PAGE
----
The road to the village was a tough one. If not for the leather lace-up moccasin she gave me my feet would have suffered blisters. She looked old, but she was very much strong. It seems to me that it is only her skin that has left her youth, but her strength is that of a young woman. She walked too fast for me to follow. i have to shout back at her to inform her that i am losing breath. She quickly understood my message and walked slowly.

The village was busy with merchants selling variety of items. i was thrilled to see several ornaments on a store, while she traded the glass of goat milk we carried for exchange. I was enthralled by a beautiful green gem, a peridot. i was about to try it on when someone started cursing at me.

She was a middle-aged woman dressed in black. She was mumbling words i could not comprehend. The villagers started to murmur and started to stare at me with fear. i looked for Enma but she was nowhere to be found. Suddenly, a few men started to come from nowhere with spears on their hands. Am i to be attacked? What have i done?

i saw an arrow strike towards my direction. i was in shock and thought it was my end. i closed my eyes and i saw him catching the arrow with his bare hand. He grabbed hold of my hand and we started to run.

*****

The Peridot Myths:

  1. It is a precious gem for Eygptians and believed to cure variety of diseases of the heart. It has been related to the goddess Isis.
  2. Hawaiians believed it is the tears of the goddess Pele
  3. It is believe to calm anger and attract love.
  4. It has a soothing effect on the nervous system and dispels negative emotions.

Sources:

http://minerals.usgs.gov/minerals/pubs/commodity/gemstones/sp14-95/peridot.html

http://academic.emporia.edu/abersusa/go340/students/inmon/

http://www.bernardine.com/gemstones/peridot.htm

The Stare of Death

FACTS:

“MONTHS of emotional and physical abuse, combined with the suspicion of infidelity and the inability to reconcile his marriage with his wife of eight months, drove Vishwanath Sharma into a state of temporary insanity, resulting in him chopping her to death. . . read more for details”

*****

I was staring at her lifeless body lying on the beach. I was certain she was dead. This is not the first time that I saw a dead body on the shore. Things like this are usual in this place, especially after a storm. I would have easily moved away, but there was something about her that left me immovable from my place. Is it the amusement of seeing her black hair slightly cover her face, which wanted me to look closer to see how she looked? Is it the fact that this time it was a woman on the shore and not a fisherman or a merchant?

I was instructing my feet to step forward, but there is something strange with her presence that prevented it from moving. A few minutes more, I saw her fingers make a slight movement. She is alive! I hurried to see if I can do anything to help her. I wonder how I managed to finally move my feet, but I guess the urgency to see her alive made it happen. I found myself holding her in my arms and for the first time I have held a woman close to my heart.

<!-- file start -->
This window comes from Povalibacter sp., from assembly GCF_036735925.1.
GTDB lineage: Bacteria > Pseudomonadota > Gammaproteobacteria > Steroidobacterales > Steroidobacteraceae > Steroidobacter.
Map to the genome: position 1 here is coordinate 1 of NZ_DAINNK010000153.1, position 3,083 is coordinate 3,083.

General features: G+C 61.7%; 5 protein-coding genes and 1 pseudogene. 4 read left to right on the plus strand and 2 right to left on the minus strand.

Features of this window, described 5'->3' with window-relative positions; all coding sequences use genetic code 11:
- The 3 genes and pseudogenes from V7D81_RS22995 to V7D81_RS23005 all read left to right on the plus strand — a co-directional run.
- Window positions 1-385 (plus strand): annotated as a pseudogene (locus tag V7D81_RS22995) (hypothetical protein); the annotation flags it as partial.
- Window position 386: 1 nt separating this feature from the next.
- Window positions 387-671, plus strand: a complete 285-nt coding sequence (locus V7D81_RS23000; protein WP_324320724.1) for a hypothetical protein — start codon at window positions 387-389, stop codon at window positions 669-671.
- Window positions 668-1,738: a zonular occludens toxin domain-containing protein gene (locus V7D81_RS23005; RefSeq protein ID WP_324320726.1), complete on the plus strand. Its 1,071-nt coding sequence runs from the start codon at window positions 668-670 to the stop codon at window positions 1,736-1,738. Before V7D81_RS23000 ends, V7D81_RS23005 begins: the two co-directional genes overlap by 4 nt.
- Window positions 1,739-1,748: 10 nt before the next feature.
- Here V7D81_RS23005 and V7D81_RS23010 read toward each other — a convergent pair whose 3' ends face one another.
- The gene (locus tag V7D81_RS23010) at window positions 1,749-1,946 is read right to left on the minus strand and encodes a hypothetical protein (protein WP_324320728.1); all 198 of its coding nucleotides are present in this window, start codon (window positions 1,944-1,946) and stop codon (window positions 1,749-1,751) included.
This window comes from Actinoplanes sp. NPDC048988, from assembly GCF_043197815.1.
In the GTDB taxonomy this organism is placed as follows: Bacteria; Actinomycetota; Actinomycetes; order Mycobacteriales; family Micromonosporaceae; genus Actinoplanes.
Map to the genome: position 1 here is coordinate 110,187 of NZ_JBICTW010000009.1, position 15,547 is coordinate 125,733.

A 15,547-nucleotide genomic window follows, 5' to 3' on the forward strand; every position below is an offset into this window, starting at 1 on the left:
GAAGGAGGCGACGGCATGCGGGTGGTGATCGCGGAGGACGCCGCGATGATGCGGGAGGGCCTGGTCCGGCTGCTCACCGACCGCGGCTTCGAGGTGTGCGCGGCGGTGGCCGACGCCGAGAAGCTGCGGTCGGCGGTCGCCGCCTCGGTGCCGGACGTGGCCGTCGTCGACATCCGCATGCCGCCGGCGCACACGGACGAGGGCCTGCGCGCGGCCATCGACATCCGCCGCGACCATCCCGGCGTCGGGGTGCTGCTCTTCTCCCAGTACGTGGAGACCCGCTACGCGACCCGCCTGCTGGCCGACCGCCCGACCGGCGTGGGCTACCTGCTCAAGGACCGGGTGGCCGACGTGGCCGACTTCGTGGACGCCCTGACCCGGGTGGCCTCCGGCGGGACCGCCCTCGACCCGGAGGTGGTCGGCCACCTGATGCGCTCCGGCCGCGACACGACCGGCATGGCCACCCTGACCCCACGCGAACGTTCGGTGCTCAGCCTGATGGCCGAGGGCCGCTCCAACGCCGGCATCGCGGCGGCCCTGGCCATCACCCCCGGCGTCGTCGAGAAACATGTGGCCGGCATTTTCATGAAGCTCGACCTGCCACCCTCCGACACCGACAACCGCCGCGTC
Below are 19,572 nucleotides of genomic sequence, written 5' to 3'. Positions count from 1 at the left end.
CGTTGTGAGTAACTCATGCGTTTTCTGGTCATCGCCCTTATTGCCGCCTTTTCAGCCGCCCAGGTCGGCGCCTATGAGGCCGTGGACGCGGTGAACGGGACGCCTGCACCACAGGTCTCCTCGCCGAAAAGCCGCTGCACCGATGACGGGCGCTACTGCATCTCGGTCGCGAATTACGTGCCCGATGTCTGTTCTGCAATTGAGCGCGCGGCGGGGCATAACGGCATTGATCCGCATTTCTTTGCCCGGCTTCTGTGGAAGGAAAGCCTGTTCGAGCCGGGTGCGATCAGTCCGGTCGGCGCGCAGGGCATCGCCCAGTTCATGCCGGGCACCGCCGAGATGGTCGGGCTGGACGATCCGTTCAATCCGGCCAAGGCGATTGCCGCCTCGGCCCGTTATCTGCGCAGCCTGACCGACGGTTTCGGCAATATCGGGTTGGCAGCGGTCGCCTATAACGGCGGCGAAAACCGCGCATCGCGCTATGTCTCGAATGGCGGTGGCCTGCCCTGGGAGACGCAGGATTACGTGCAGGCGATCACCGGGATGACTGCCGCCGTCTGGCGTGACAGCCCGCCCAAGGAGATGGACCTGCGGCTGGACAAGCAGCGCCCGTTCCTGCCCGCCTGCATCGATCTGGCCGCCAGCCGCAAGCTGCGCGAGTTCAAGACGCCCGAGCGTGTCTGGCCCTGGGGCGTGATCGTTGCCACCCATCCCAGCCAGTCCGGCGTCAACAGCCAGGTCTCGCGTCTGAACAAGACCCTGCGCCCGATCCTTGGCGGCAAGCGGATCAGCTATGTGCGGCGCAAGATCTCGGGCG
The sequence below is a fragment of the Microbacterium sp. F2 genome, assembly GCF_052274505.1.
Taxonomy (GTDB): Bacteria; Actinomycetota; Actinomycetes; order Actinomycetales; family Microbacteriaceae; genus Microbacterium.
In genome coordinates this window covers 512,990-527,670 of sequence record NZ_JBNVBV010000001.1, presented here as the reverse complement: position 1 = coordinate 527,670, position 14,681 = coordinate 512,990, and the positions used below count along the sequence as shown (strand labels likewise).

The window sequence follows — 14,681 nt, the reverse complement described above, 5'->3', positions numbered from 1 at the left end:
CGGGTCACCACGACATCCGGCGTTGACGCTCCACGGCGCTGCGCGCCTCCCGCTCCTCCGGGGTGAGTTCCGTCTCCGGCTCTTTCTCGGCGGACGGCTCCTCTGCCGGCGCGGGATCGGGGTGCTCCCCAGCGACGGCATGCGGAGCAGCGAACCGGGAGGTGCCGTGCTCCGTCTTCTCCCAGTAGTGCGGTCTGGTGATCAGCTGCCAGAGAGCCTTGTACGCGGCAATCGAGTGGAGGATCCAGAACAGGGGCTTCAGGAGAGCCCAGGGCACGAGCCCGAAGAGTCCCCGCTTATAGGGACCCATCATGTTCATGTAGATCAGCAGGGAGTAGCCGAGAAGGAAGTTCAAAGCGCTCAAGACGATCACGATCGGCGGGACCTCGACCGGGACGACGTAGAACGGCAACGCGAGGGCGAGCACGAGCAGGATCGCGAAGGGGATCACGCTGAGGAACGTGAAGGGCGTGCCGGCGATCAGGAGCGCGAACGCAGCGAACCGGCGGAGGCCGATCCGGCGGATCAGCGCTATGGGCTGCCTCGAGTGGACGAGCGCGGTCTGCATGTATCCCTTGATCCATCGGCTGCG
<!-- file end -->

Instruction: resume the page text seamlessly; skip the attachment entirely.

I expected her body to be cold, but it was warm. It was too warm I believe she was suffering from a fever. I was about to carry her when she opened her eyes. She stared directly at me and as she did a throbbing pain in my heart caused me to choke. I was grasping for air. I dropped her and she lost consciousness.Eyes of Danger

Image Source Courtesy of http://ngm.nationalgeographic.com/2002/04/afghan-girl/index-text

The Island of Dilmun

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The land Dilmun is a pure place, the land Dilmun is a clean place,

The land Dilmun is a clean place, the land Dilmun is a bright place;

He who is all alone laid himself down in Dilmun,

The place, after Enki had laid himself by his wife,

That place is clean, that place is bright;

He who is all alone laid himself down in Dilmun,

The place, after Enki had laid himself by Ninsikil,

That place is clean, that place is bright.

In Dilmun the raven uttered no cries,

The kite uttered not the cry of the kite,

The lion killed not,

The wolf snatched not the lamb,

Unknown was the kid-killing dog,

Unknown was the grain-devouring boar,

The bird on high . . . not its young,

The dove . . . not the head,

The sick-eyed says not “I am sick-eyed,”

The sick-headed says not “I am sick-headed,”

Its (Dilmun’s) old woman says not “I am an old woman,”

Its old man says not “I am an old man,”

Its unwashed maid is not . . . in the city,

He who crosses the river utters no . . . ,

The overseer does not . . . ,

The singer utters no wail,

By the side of the city he utters no lament.

Source Credit: http://www.sevenfoldtruth.com/dilmun/index.html

 

I know that Dilmun is a paradise. I have heard travelers passing through our island tell stories of how majestic it is. Most of them chose to stay, while others were forced to leave its abode. The elders cast them to the sea bound never to return. They were evil men that sought the treasure of the island. There is a treasure lying in the island. I don’t know where it is, but I am certain it is priceless because a celebration to remember its beauty and elegance are held in the island annually. I don’t know how it looked like, but I felt I saw something more precious than that in the island on the eve the terrible lightning struck one of the huts of the villages.

I was supposed to be inside, but I was staring the angry waves of the sea. I have never seen it roar in fury. The moon looked interestingly happy to see the ocean cry in turmoil as it offered it light. Suddenly, something from the ocean formed and twisted water emerged from the heart of it. It managed to waltz its way into the shore, as it touched the earth lightning struck and the whirling water was broken. I was in full shock to see it happening. Something was left on the shore.